Mom was gone. So why not throw up his hands and try for the pros next year? If he started today, he’d be in shape in time for the NFL Combine next spring. It would probably be a long-shot, but even a third-stringer made half a million dollars a season. What was keeping him from going back to football?

   He’d become more and more concerned about concussions, especially recently in light of the medical research being reported about them. But that wasn’t it.

   Marcus? Sure. Marcus was the only family he had left, and barely that. Maybe those final, fraying threads were worth hanging on to. Maybe that was what he was doing—hanging on to them. Hanging on to anything.

   Mom was gone. And Dad?

   That asshole had actually thrown a party celebrating her death. He had called it “The Bitch is Dead” party, and held it at his mansion the weekend following her funeral. A hundred showed up, including one of Mom’s sisters. That was it for Gideon. He didn’t confront his father over it; he simply refused to speak to him ever again. He told Marcus, who growled, “Fucker is a dead man.”

   “You don’t want to stay in prison the rest of your life, dude.”

   “I don’t know how, but I’m going to make him pay for that. Swear to fuck I’m going to.”

   “Then we’ll do it together. But let’s do it in a way that doesn’t land either of us in jail, huh?”

   Marcus didn’t respond save to say again, “Fucker.”

   So where did that leave Gideon? Why not return to football?

   The answer was Mom, of course. She was the reason he had stuck with it in the first place, had trained off-season when his schoolmates—and many teammates—were out getting stoned, had devoted himself to a gym membership and working himself out every morning, had committed to a daily five-mile jog, rain or shine, had struggled to maintain a sterling high-school GPA. The weaker Mom got the more devoted he became, as though hoping some of the extraordinary good health he enjoyed could somehow transfer to her.

   Of course it didn’t happen that way, and now she was dead. And so was any continuing desire to play.

   Dr. Calliwell patiently waited for a response. Bullshit wouldn’t work. This man was far too smart, that much was plain as day.

   “I ... I guess I feel like ... I don’t know ... there’s a world out there I really don’t have a clue about, and the truth is,” he shrugged lifelessly, “I really got into my classes at UH. The world sucks and is going to hell, but maybe I can do something ... I don’t know ... at least not to add to the misery.” He became frustrated with what he inwardly condemned as a bullshit answer, and finished impulsively with, “Fuck, I don’t know,” and then: “I mean—sorry. I didn’t mean to say that.”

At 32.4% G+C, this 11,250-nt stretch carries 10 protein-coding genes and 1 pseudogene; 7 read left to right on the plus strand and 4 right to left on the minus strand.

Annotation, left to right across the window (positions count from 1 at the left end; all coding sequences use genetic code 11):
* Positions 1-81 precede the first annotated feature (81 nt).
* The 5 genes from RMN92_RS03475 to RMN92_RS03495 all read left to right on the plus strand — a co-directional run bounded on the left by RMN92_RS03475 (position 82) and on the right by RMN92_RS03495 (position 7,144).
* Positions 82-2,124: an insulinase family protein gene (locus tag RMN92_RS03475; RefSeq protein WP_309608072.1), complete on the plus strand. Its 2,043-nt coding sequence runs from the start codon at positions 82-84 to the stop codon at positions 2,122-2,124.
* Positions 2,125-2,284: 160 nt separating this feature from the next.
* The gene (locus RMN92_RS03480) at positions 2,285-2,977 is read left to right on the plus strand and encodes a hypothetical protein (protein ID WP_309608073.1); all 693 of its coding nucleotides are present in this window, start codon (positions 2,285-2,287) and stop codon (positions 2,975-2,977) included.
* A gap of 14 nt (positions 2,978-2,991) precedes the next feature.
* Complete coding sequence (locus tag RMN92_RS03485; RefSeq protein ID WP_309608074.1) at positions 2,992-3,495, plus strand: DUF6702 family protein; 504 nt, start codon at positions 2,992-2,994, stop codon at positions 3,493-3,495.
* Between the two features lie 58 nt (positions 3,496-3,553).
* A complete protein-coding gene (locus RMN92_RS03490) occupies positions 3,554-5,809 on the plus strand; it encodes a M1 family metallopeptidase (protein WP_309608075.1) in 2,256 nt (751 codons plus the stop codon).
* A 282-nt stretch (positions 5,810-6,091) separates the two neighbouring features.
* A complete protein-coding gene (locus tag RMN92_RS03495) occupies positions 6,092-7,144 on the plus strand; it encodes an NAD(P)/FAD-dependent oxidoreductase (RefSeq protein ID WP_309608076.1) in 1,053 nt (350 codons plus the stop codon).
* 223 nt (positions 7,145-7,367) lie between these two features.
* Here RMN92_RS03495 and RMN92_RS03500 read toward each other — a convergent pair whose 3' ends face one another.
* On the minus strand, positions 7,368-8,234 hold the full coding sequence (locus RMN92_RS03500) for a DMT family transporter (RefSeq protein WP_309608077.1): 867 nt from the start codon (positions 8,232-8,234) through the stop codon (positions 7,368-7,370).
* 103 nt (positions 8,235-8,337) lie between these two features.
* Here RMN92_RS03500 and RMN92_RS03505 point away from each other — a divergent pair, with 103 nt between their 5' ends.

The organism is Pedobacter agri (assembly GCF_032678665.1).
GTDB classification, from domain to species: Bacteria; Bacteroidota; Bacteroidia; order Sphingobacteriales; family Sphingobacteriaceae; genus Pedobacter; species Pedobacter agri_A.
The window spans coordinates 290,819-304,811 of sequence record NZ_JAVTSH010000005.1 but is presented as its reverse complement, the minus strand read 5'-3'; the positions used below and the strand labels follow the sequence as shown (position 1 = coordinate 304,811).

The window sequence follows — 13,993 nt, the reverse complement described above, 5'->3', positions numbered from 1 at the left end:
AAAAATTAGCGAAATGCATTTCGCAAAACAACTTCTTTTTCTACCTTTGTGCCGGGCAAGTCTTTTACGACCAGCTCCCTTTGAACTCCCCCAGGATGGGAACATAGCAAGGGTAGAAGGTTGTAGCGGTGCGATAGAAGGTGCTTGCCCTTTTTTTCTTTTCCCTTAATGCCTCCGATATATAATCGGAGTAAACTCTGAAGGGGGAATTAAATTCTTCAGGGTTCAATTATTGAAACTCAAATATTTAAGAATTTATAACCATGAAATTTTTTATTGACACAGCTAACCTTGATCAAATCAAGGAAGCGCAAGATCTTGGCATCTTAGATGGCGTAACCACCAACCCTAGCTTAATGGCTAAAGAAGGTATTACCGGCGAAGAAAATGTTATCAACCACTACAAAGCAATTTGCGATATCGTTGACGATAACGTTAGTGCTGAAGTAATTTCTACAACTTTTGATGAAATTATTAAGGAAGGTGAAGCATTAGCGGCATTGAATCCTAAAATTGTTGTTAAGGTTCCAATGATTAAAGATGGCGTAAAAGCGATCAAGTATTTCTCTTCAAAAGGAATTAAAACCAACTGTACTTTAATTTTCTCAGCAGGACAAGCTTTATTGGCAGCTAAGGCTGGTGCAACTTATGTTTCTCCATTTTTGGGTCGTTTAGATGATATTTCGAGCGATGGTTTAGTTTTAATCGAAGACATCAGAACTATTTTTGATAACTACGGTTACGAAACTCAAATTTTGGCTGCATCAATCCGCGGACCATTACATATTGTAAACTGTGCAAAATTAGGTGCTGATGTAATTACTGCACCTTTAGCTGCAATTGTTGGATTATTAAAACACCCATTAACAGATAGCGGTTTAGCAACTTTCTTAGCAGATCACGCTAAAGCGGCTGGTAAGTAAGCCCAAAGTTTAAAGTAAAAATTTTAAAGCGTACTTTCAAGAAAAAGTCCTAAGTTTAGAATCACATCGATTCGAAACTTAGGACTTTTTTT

Dr. Calliwell stared. “What you mean is that you didn’t mean to say that out loud.”

   He didn’t look up at him. The fuck of it was, bullshit or no, his answer was truthful and from the gut. But it sure sounded like bullshit.

   Dr. Calliwell continued watching him in the following silence. If he thought his response was crap, the compassion in his eyes didn’t show it. He held his gaze on him for an uncomfortably long time, then walked around his desk to his computer. He pressed a button on the keyboard, and the printer on the fancy side-table against the left wall hummed to life. A moment later it produced a single page of white paper, which he retrieved and handed to him. Gideon looked at it.

   The top read:

GIDEON MCDOUGALL (SOPH) CLASS SCHEDULE SPRING 2014

   Following was a list of classes:

Moral Philosophy 200 (Chambers) 8-8:58 (3)
College Algebra 159 (Higby) 9:10-10:08 (4)
Elements of Composition 201 (Laurenz) 1:15-2:13 (3)
Beginning Research Methodology (Hope) 2:25-3:23; Lab Thu 7a (5)

   “Say the word, and that will be your schedule this spring,” the president offered. “You won’t even have to go online to schedule them or fight to get into them. And I assure you,” he went on, “every one of those would be a bitch to get in, especially at this late date. And did I tell you?” He smiled. “You won’t have to pay a penny for them, either now or in the future.”

   Gideon blinked. “I don’t understand. They’re free?

   “Oh, no,” chuckled Dr. Calliwell. “None of it is free. But for you, it is already paid for.”

   “Who’s paying for it?” demanded Gideon, bracing himself for the inevitable, “Your father is—as long as you take the classes he wants you to, it’s all free.” Because that was something his dickhead father would do. It would be yet another way to retain control and to continue bullying him.

   Dr. Calliwell stood and came back to the chair next to him and sat. “Here, I suppose, is where things are going to get a little weird, so do your best to let me talk. Deal?”

   “Yeah, okay,” murmured Gideon, flabbergasted. This entire meeting had gone from unexpected to totally surreal.

   “Do you remember the estate sale after your mom’s death?”

   “Yeah...?”

   “The will stipulated that you and Marcus both receive twenty-five thousand dollars, and that the rest should go to settling all your mother’s debts, medical and otherwise. Remember?”

   “Her attorney handled all that,” replied Gideon. “I didn’t see any reason to question any of it. Wait—” he went on when it slammed into him that OSU’s president knew all about Mom’s will and what was in it—“how do you—?”

   Dr. Calliwell held up his hands. “Just hang on and I’ll answer your questions.”

   Gideon waited, his mouth hanging open.